Reiner says: Everything is a joke to Kaffee and he doesn't take anything seriously. He's dodging having to face himself because if he puts himself out there then he knows he's going to be held up to comparison with his father who was very famous and respected Navy lawyer. Then this murder case is dumped into his lap. Reiner concentrated his efforts on developing the struggle that Kaffee goes through to establish himself as separate and apart from his father–an idea that was only hinted at in the play. Indeed, what grabbed Reiner above all was the emotional power of the stage play, reflected in Kaffee's struggle to establish identity outside the shadows of his father.
Reiner related to this problem most personally–I had a famous and successful father; he won 11 Emmy Awards, and he was also a terrific guy. The fact that he was successful and nice was a double challenge for me–I had to find my own niche. Reiner believes that with the l986 film, Stand By Me he came into his own–a more dramatic and more sensitive work than This Is Spinal Tap. But I was successful along parallel lines of my father and I was very aware of it.
Kaffee's father was a great tactician but probably also more practical than Kaffee. K will take more chancves but he's never taken any until this point in his life. He's reached a crossroads and he is either going to forge ahead and carve out his own niche or just retreat into the background and hide the rest of his life.”
Reiner feels that every person is subject to the influence of their parents and has difficulty making a separation from them and standing on their own two feet. However, he feels that it is even more difficult for somebody who's had a famous mother or father.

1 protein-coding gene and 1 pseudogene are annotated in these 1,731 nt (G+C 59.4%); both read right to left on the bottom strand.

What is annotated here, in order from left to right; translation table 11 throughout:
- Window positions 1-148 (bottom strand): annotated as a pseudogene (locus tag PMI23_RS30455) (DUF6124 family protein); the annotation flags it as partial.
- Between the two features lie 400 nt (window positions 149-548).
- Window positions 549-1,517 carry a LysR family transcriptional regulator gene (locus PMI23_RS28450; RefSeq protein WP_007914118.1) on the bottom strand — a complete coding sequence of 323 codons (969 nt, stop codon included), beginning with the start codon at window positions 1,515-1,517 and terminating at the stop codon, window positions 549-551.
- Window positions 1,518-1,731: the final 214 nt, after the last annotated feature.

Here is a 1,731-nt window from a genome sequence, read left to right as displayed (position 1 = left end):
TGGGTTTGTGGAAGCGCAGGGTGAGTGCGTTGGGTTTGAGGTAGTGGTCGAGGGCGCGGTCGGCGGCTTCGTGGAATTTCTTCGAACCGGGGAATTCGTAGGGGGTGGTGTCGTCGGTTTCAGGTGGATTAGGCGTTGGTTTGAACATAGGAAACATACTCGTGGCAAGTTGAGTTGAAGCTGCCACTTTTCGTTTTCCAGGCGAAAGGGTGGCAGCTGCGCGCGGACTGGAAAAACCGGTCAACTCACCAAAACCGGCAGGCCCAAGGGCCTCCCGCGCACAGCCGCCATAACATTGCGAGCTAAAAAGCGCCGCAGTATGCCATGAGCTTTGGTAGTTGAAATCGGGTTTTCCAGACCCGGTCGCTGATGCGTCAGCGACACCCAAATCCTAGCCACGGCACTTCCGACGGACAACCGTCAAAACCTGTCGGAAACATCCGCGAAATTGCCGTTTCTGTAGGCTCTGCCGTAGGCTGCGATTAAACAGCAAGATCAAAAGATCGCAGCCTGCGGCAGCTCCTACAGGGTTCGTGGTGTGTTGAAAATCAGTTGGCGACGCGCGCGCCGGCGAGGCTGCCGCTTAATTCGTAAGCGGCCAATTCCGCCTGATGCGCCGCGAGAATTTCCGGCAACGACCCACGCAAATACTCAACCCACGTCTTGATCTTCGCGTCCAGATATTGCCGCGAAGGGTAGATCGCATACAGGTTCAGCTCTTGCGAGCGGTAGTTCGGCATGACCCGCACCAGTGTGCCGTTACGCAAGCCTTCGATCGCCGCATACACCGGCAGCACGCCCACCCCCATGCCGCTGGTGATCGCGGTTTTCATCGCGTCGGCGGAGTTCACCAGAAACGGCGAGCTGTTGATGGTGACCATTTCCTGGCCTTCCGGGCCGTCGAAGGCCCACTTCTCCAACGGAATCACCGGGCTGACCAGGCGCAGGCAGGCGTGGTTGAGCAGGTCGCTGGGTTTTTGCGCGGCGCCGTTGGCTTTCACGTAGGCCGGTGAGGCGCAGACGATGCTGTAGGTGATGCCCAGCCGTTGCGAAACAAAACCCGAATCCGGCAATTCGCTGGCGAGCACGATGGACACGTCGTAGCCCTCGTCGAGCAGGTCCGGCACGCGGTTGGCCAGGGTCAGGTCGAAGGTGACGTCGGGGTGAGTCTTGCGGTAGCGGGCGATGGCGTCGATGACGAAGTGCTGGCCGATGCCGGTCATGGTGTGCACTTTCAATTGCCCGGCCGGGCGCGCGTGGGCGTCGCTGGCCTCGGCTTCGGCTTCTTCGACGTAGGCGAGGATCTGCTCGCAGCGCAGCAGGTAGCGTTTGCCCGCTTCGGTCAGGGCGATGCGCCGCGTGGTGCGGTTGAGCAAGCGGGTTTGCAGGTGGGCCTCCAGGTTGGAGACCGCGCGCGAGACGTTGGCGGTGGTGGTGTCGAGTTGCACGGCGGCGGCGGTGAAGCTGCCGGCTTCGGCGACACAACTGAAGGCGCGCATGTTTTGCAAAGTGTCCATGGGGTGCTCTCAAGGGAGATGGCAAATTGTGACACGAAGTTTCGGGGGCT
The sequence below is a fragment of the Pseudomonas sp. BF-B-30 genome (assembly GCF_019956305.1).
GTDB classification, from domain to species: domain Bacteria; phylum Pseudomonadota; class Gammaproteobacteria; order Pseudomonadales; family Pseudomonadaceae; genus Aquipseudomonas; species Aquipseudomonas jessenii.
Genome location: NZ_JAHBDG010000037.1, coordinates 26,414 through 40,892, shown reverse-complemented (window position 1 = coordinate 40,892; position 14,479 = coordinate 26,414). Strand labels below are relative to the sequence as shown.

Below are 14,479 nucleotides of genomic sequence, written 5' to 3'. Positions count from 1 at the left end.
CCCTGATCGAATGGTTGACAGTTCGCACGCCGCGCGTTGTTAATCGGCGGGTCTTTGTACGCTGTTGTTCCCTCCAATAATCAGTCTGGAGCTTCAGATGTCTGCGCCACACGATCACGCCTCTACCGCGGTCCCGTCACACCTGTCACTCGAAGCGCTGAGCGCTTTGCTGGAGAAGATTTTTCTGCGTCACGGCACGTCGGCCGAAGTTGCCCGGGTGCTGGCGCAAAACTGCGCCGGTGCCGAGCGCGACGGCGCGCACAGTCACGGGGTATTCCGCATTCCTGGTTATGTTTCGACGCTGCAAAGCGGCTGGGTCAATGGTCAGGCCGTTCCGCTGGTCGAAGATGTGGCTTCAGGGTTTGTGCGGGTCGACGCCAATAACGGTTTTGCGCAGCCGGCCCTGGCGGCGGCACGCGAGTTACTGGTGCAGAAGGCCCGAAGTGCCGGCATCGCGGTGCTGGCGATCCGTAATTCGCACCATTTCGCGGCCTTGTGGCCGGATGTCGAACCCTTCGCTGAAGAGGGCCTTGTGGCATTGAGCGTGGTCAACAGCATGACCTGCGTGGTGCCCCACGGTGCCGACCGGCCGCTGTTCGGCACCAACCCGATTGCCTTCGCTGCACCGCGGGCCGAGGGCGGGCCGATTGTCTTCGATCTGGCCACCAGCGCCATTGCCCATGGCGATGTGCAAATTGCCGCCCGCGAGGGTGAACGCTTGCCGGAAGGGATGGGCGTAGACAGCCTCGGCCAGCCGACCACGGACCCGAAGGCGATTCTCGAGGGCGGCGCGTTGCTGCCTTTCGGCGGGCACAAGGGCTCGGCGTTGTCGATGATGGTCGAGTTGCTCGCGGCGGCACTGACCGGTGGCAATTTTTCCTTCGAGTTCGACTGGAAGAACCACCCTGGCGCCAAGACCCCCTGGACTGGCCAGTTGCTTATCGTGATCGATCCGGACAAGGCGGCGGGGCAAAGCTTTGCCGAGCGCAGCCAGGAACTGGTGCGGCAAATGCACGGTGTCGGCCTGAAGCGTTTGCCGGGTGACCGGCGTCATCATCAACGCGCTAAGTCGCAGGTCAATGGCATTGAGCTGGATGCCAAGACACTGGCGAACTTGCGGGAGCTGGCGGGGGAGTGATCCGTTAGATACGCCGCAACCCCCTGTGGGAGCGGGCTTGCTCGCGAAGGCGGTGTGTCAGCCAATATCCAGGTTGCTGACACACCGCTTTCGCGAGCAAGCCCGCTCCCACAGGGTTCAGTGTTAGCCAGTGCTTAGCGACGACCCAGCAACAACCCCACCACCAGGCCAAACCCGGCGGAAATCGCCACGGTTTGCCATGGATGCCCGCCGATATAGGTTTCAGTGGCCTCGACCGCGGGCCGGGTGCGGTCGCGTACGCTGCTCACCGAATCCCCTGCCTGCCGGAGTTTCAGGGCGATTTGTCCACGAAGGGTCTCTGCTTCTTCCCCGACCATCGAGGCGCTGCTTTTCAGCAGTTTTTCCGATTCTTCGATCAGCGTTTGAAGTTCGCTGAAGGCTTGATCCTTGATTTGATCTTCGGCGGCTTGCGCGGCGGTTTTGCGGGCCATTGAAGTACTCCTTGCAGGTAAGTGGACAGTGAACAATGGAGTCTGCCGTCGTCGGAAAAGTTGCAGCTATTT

In the process he grapples with his own personal lack of conviction, stemming from a life spent in the shadow of a highly respected and successful father, which has kept him emotionally distant and devoid of purpose. Kaffee becomes determined to unravel the mystery and bring those responsible for the young Marine's death to justice, risking his professional career and challenging his own deepest fears.
Reiner also felt that the climactic courtroom confrontation needed to be altered. “I felt it was important that Kaffee not go into the courtroom armed with a smoking gun as he did in the play,” says Reiner. “Instead I felt it would be more impressive and satisfying if Kaffee was in there flying by the seat of his pants, using all of his intelligence to take on this big case, not sure whether or not he would win. I saw it as David taking on Goliath.”
The film's issue is where do you draw the line between being a good soldier and a conscientious human being. The word Nazi is mentioned in the play and Reiner thinks the film makes direct allusions to Nazi regime and the Nuremberg trials.
In casting the film, Reiner got a top-notch ensemble, headed by Tom Cruise, Jack Nicholson, and Demi Moore, three of the most popular and accomplished actors in the American cinema today. I had trepidations of working with so many big stars, I was concerned with problems of inflated egos. But I learned that people are people, I found that they just want to do a good job. They have become stars because they are good; they have strong, charismatic screen presence.
Colonel Jessep is played Jack Nicholson, arguably the most accomplished actor of his generation, having won two Academy Awards (for One Flew over the Cuckoo's Nest and Terms of Endearment). Nicholson has received so far nine Academy nominations, for landmark performances in such diverse movies as Easy Rider, Five Easy Pieces, Chinatown, The Last Detail, Reds, and Prizzi's Honor. He was one of the most impressive of the record-breaking Batman in l989.
The appearance of Nicholson and Cruise in the same movie is a casting coup that at once highlights the generational conflict in the movie and the contribution of each actor to his generation.